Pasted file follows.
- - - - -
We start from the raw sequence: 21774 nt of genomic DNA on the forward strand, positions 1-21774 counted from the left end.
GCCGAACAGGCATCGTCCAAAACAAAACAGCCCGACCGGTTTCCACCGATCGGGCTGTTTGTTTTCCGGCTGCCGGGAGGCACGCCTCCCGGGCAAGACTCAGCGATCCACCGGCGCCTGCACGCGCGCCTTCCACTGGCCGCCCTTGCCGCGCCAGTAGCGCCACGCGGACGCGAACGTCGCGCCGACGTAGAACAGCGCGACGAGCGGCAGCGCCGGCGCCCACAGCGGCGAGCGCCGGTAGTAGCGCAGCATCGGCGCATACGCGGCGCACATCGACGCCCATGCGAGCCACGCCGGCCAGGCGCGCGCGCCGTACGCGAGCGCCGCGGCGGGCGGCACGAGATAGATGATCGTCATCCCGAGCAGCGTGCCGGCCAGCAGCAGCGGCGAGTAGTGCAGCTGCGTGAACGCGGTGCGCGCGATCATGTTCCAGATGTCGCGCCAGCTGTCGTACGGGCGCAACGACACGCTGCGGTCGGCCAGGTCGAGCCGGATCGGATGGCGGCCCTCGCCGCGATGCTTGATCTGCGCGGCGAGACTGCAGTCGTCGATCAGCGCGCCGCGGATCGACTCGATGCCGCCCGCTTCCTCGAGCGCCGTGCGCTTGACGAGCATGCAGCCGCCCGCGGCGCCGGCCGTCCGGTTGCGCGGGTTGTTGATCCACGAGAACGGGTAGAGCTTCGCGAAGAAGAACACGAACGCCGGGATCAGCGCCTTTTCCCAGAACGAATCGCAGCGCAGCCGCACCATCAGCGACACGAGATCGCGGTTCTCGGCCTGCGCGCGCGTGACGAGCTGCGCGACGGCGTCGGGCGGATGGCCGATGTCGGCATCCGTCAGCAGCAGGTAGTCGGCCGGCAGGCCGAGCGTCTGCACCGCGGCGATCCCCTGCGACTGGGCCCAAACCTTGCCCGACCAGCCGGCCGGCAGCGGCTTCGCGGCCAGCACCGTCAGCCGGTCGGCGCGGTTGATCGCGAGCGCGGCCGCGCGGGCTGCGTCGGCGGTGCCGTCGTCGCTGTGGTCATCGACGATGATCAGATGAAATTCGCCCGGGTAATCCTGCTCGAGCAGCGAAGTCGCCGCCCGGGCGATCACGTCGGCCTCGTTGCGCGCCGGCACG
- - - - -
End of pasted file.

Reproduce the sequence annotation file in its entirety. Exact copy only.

We start from the raw sequence: 21774 nt of genomic DNA on the forward strand, positions 1-21774 counted from the left end.
GCCGAACAGGCATCGTCCAAAACAAAACAGCCCGACCGGTTTCCACCGATCGGGCTGTTTGTTTTCCGGCTGCCGGGAGGCACGCCTCCCGGGCAAGACTCAGCGATCCACCGGCGCCTGCACGCGCGCCTTCCACTGGCCGCCCTTGCCGCGCCAGTAGCGCCACGCGGACGCGAACGTCGCGCCGACGTAGAACAGCGCGACGAGCGGCAGCGCCGGCGCCCACAGCGGCGAGCGCCGGTAGTAGCGCAGCATCGGCGCATACGCGGCGCACATCGACGCCCATGCGAGCCACGCCGGCCAGGCGCGCGCGCCGTACGCGAGCGCCGCGGCGGGCGGCACGAGATAGATGATCGTCATCCCGAGCAGCGTGCCGGCCAGCAGCAGCGGCGAGTAGTGCAGCTGCGTGAACGCGGTGCGCGCGATCATGTTCCAGATGTCGCGCCAGCTGTCGTACGGGCGCAACGACACGCTGCGGTCGGCCAGGTCGAGCCGGATCGGATGGCGGCCCTCGCCGCGATGCTTGATCTGCGCGGCGAGACTGCAGTCGTCGATCAGCGCGCCGCGGATCGACTCGATGCCGCCCGCTTCCTCGAGCGCCGTGCGCTTGACGAGCATGCAGCCGCCCGCGGCGCCGGCCGTCCGGTTGCGCGGGTTGTTGATCCACGAGAACGGGTAGAGCTTCGCGAAGAAGAACACGAACGCCGGGATCAGCGCCTTTTCCCAGAACGAATCGCAGCGCAGCCGCACCATCAGCGACACGAGATCGCGGTTCTCGGCCTGCGCGCGCGTGACGAGCTGCGCGACGGCGTCGGGCGGATGGCCGATGTCGGCATCCGTCAGCAGCAGGTAGTCGGCCGGCAGGCCGAGCGTCTGCACCGCGGCGATCCCCTGCGACTGGGCCCAAACCTTGCCCGACCAGCCGGCCGGCAGCGGCTTCGCGGCCAGCACCGTCAGCCGGTCGGCGCGGTTGATCGCGAGCGCGGCCGCGCGGGCTGCGTCGGCGGTGCCGTCGTCGCTGTGGTCATCGACGATGATCAGATGAAATTCGCCCGGGTAATCCTGCTCGAGCAGCGAAGTCGCCGCCCGGGCGATCACGTCGGCCTCGTTGCGCGCCGGCACG